computerized medication storage area - RNs will take the next-numbered medication pair
from the MGH Research Pharmacy-prepared drug packaging;
3. Actual medications will be administered by a licensed physician (a study
co-investigator, EM resident or Attending physician at MGH), who is not the
co-investigator monitoring the patient for endpoint assessment - the physician
administering the medication/placebo will inform neither the patient nor the clinical
or study staff, the identity of the medication/placebo pair given.
Patients will be monitored by a study physician co-investigator physically present with the
patient, for a total of 120 minutes after administration of medication. They will be asked
q-5-minutes, through 60 minutes, to rate their pain and degree of nausea, as well as to
describe any adverse reactions to the medication. Both pain and nausea levels will be
recorded using 10-point scales. Use of such scales is common in the pain literature, and is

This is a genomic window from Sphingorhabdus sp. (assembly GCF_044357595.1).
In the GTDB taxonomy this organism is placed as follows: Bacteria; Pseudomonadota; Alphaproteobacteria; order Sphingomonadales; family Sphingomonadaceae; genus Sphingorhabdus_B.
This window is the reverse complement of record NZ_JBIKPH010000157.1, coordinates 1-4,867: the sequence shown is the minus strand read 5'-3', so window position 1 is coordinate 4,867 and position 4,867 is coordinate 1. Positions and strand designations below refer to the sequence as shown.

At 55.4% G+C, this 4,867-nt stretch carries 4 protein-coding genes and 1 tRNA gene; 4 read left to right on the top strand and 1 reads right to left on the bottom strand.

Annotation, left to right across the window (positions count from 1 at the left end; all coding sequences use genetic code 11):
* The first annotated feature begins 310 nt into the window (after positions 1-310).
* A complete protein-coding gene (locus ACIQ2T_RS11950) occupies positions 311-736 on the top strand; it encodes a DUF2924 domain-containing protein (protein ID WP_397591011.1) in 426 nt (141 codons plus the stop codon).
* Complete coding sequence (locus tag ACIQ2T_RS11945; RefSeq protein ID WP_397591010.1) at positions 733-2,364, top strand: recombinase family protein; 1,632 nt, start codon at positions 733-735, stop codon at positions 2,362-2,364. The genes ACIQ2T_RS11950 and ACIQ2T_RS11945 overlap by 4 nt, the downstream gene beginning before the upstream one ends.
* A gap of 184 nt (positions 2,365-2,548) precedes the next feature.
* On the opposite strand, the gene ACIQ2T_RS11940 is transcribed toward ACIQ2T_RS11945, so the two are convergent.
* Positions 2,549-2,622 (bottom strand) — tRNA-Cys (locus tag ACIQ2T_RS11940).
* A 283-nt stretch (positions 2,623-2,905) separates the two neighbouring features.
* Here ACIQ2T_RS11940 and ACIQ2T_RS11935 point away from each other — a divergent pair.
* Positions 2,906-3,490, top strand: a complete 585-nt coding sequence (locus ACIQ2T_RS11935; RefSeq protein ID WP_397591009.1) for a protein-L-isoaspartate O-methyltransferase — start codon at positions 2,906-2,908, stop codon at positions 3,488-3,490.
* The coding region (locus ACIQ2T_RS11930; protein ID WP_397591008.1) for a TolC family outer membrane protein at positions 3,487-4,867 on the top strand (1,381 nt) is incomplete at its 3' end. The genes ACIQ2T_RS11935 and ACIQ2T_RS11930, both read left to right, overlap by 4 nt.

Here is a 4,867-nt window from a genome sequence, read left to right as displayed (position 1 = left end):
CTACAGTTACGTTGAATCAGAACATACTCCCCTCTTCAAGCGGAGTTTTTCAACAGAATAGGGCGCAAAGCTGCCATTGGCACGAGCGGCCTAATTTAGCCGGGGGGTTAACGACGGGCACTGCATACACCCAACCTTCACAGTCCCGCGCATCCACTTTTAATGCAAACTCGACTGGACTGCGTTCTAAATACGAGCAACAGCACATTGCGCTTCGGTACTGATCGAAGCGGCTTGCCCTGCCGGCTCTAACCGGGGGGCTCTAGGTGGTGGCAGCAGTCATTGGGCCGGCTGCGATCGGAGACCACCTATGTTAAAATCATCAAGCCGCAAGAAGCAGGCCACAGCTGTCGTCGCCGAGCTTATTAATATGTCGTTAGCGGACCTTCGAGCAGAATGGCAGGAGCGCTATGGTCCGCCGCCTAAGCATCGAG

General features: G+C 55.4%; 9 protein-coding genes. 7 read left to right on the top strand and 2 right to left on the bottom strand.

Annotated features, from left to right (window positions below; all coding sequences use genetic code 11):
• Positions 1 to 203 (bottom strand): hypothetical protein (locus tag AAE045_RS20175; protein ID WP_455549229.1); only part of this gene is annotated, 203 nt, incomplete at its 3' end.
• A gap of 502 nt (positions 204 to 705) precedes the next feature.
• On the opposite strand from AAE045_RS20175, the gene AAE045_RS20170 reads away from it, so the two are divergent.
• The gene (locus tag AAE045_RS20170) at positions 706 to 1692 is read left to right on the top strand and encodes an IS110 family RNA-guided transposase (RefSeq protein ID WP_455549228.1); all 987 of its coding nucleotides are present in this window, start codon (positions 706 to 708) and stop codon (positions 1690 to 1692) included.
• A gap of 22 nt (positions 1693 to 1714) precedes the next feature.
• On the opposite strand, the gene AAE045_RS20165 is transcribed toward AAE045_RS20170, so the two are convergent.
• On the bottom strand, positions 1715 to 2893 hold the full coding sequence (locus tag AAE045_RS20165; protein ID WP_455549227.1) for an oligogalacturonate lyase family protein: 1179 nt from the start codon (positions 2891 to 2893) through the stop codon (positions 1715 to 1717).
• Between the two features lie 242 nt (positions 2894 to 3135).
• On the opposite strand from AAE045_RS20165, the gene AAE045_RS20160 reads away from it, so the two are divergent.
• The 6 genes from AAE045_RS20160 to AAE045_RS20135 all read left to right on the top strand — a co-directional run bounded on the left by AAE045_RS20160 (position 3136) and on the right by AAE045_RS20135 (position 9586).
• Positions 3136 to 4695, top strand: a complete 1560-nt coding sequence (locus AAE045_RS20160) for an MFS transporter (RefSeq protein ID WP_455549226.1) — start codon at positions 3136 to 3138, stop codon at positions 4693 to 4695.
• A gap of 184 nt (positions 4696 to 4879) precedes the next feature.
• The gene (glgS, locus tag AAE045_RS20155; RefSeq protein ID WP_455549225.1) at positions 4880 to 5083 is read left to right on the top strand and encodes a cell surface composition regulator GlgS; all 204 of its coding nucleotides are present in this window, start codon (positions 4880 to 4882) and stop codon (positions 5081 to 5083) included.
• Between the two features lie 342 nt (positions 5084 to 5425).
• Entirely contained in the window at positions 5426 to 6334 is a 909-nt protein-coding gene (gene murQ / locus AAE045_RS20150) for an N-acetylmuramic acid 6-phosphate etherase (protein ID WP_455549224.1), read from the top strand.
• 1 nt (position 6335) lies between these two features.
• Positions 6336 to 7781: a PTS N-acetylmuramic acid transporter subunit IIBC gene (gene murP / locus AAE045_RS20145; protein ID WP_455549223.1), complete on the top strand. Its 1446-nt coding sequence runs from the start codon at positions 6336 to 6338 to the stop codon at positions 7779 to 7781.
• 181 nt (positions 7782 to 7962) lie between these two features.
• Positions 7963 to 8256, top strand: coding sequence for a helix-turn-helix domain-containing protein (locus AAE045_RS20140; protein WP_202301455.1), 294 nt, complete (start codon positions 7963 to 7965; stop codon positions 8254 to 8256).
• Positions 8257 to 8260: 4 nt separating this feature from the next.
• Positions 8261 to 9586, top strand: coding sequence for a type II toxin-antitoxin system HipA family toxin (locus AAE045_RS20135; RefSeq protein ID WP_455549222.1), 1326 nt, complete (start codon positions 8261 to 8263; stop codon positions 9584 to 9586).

an emerging tool for evaluation of nausea. 1,2 Data collection for analgesia efficacy will
cease after 60 minutes, but patients will be monitored for at least another 60 minutes to
maximize safety; patients will be assessed for discharge suitability by treating
clinicians/nurses in the same fashion as other ED patients who receive opioids.
Vital signs (respiratory rate, blood pressure, heart rate, pulse oximetry) will be monitored
for the two hours of the study. Continuous pulse oximetry will be used during the first
study hour, and q5-minute spot-check pulse oximetry will be used during the second study
hour; pulse oximetry monitoring will be changed to continuous mode during the second study
hour if any spot-check reading falls below 98%. Other (non-pulse oximetry) vital signs will
be monitored q5-minutes during the first study hour, and q15-minutes during the second study
hour. These vital signs monitoring parameters represent the minimum for study subjects;